Dr. Chaya Halberstam
Ancient Judaism; Hebrew Bible; Law, Culture and Religion
The overarching aim of all of my work is to gain a deeper understanding of ancient Jewish religion, particularly rabbinic Judaism, by closely attending to the continuities between legal, narrative, ethical and theological discourses. Taking advantage of the unique interweaving of these various modes in classical Jewish texts, the interdisciplinary focus of my work aims to illuminate questions that remain underexamined in religious studies, Jewish studies and law: How is law imagined to function within a religious tradition? How is legal language utilized in considering the divine will? What are the limits of law in religious life?
My recent book, Law and Truth in Biblical and Rabbinic Literature (Indiana U.P., 2010), examines the extent to which biblical and rabbinic literature evince trust in law's ability to discern truth and thereby effect justice in this world. My current research extends my work on ancient Jewish law and literature through a focus on the counter-traditions found throughout the Hebrew Bible and ancient Jewish writings in which law is grounded and embedded in a discourse other than one of divine command and human obedience. I enlist contemporary legal scholarship on topics such as the ethic of care and feminist theories of justice; law, narrative and ritual; and law and emotion to help explicate the often surprising turns ancient Jewish literature takes in portraying the pursuit of justice on both a human and cosmic scale.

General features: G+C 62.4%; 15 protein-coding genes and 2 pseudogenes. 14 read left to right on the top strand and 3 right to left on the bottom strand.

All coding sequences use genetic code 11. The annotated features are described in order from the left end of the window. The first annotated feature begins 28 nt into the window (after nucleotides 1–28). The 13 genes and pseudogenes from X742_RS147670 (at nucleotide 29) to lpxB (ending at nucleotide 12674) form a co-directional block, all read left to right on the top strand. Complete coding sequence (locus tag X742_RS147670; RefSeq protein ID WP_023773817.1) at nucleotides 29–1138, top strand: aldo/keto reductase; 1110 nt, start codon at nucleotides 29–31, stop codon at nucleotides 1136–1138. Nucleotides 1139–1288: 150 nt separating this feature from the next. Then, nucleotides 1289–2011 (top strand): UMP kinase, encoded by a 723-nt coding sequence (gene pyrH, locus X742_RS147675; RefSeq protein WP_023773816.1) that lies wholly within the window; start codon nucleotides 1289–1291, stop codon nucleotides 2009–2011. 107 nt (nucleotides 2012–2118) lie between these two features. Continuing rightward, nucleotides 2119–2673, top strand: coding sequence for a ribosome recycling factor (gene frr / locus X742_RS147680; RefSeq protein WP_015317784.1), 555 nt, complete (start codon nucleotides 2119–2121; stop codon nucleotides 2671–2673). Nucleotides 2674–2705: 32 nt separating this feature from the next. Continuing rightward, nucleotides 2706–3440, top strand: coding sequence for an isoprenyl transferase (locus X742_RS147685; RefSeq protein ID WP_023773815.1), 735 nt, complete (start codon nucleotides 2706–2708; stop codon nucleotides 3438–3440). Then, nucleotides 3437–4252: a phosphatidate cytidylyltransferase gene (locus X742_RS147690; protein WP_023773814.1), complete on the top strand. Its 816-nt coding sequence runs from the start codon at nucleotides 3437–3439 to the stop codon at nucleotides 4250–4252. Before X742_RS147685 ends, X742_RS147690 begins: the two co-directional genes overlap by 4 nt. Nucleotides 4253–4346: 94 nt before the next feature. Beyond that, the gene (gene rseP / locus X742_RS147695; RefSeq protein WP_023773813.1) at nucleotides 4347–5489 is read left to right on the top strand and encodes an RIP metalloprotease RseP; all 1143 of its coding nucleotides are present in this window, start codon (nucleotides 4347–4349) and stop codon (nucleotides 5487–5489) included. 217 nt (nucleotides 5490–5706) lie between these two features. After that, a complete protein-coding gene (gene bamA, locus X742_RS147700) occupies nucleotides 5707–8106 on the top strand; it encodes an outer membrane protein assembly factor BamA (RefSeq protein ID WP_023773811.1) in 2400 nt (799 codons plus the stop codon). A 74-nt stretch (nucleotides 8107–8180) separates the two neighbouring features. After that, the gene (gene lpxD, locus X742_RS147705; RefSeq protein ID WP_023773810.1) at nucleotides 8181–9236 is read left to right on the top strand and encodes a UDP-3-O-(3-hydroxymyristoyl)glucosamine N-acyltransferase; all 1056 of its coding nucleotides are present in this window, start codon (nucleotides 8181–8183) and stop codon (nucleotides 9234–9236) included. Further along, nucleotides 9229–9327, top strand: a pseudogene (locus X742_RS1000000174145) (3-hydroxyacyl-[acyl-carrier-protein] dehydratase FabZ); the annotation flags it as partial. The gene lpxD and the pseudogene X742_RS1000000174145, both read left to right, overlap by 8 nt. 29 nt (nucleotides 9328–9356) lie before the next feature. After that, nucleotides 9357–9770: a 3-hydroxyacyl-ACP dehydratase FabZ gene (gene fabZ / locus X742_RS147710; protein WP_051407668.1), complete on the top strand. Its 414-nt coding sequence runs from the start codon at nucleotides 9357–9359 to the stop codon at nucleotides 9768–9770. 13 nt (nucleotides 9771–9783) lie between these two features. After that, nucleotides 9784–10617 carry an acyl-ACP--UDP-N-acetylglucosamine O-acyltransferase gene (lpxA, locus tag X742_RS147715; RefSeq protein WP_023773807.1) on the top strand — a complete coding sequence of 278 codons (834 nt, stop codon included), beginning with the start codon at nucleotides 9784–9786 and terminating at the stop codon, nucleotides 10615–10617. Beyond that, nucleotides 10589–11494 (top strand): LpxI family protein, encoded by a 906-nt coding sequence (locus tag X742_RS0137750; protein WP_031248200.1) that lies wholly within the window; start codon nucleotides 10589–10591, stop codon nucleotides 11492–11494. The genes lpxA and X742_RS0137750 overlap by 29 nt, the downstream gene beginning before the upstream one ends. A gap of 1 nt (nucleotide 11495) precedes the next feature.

Ph.D. - Religious Studies - Ancient Judaism- Yale University
M.A. - Religious Studie - Yale University
B.A. - Religion Princeton - Princeton University
- RS 2101
- RS 2201
- RS 2260
- RS 2286
“Wisdom, Torah, Nomos: The Elusive Nature of Biblical Law,” Law, Culture and the Humanities, forthcoming.
“Encircling the Law: The Legal Boundaries of Rabbinic Judaism,” Jewish Studies Quarterly, December 2009.
“The Art of Biblical Law,” Prooftexts27.2, Spring 2007.